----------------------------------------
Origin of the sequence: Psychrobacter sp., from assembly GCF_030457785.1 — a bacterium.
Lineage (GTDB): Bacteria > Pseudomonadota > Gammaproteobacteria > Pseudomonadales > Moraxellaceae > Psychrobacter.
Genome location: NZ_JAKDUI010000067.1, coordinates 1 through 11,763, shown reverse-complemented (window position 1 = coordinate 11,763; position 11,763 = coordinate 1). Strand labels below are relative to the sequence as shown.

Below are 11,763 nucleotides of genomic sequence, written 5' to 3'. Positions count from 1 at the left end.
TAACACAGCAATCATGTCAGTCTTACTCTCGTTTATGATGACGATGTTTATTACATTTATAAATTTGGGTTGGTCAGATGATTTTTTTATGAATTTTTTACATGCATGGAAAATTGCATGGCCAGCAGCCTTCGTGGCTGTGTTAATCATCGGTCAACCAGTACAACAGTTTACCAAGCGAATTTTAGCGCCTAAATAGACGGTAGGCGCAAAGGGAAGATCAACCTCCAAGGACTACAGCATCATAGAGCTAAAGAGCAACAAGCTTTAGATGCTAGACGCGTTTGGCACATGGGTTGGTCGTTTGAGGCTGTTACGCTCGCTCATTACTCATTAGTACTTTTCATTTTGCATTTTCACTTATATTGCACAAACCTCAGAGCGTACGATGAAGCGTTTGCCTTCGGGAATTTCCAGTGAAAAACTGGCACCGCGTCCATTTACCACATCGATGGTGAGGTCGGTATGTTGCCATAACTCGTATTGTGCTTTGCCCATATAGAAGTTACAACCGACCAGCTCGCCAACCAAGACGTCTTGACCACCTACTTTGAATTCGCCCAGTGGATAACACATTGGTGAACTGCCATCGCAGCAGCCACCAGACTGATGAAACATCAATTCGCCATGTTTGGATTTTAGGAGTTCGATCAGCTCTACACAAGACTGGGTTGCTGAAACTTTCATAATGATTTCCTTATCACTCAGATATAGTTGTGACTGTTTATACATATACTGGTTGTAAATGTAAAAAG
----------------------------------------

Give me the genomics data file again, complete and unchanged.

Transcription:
Origin of the sequence: Psychrobacter sp., from assembly GCF_030457785.1 — a bacterium.
Lineage (GTDB): Bacteria > Pseudomonadota > Gammaproteobacteria > Pseudomonadales > Moraxellaceae > Psychrobacter.
Genome location: NZ_JAKDUI010000067.1, coordinates 1 through 11,763, shown reverse-complemented (window position 1 = coordinate 11,763; position 11,763 = coordinate 1). Strand labels below are relative to the sequence as shown.

Below are 11,763 nucleotides of genomic sequence, written 5' to 3'. Positions count from 1 at the left end.
TAACACAGCAATCATGTCAGTCTTACTCTCGTTTATGATGACGATGTTTATTACATTTATAAATTTGGGTTGGTCAGATGATTTTTTTATGAATTTTTTACATGCATGGAAAATTGCATGGCCAGCAGCCTTCGTGGCTGTGTTAATCATCGGTCAACCAGTACAACAGTTTACCAAGCGAATTTTAGCGCCTAAATAGACGGTAGGCGCAAAGGGAAGATCAACCTCCAAGGACTACAGCATCATAGAGCTAAAGAGCAACAAGCTTTAGATGCTAGACGCGTTTGGCACATGGGTTGGTCGTTTGAGGCTGTTACGCTCGCTCATTACTCATTAGTACTTTTCATTTTGCATTTTCACTTATATTGCACAAACCTCAGAGCGTACGATGAAGCGTTTGCCTTCGGGAATTTCCAGTGAAAAACTGGCACCGCGTCCATTTACCACATCGATGGTGAGGTCGGTATGTTGCCATAACTCGTATTGTGCTTTGCCCATATAGAAGTTACAACCGACCAGCTCGCCAACCAAGACGTCTTGACCACCTACTTTGAATTCGCCCAGTGGATAACACATTGGTGAACTGCCATCGCAGCAGCCACCAGACTGATGAAACATCAATTCGCCATGTTTGGATTTTAGGAGTTCGATCAGCTCTACACAAGACTGGGTTGCTGAAACTTTCATAATGATTTCCTTATCACTCAGATATAGTTGTGACTGTTTATACATATACTGGTTGTAAATGTAAAAAG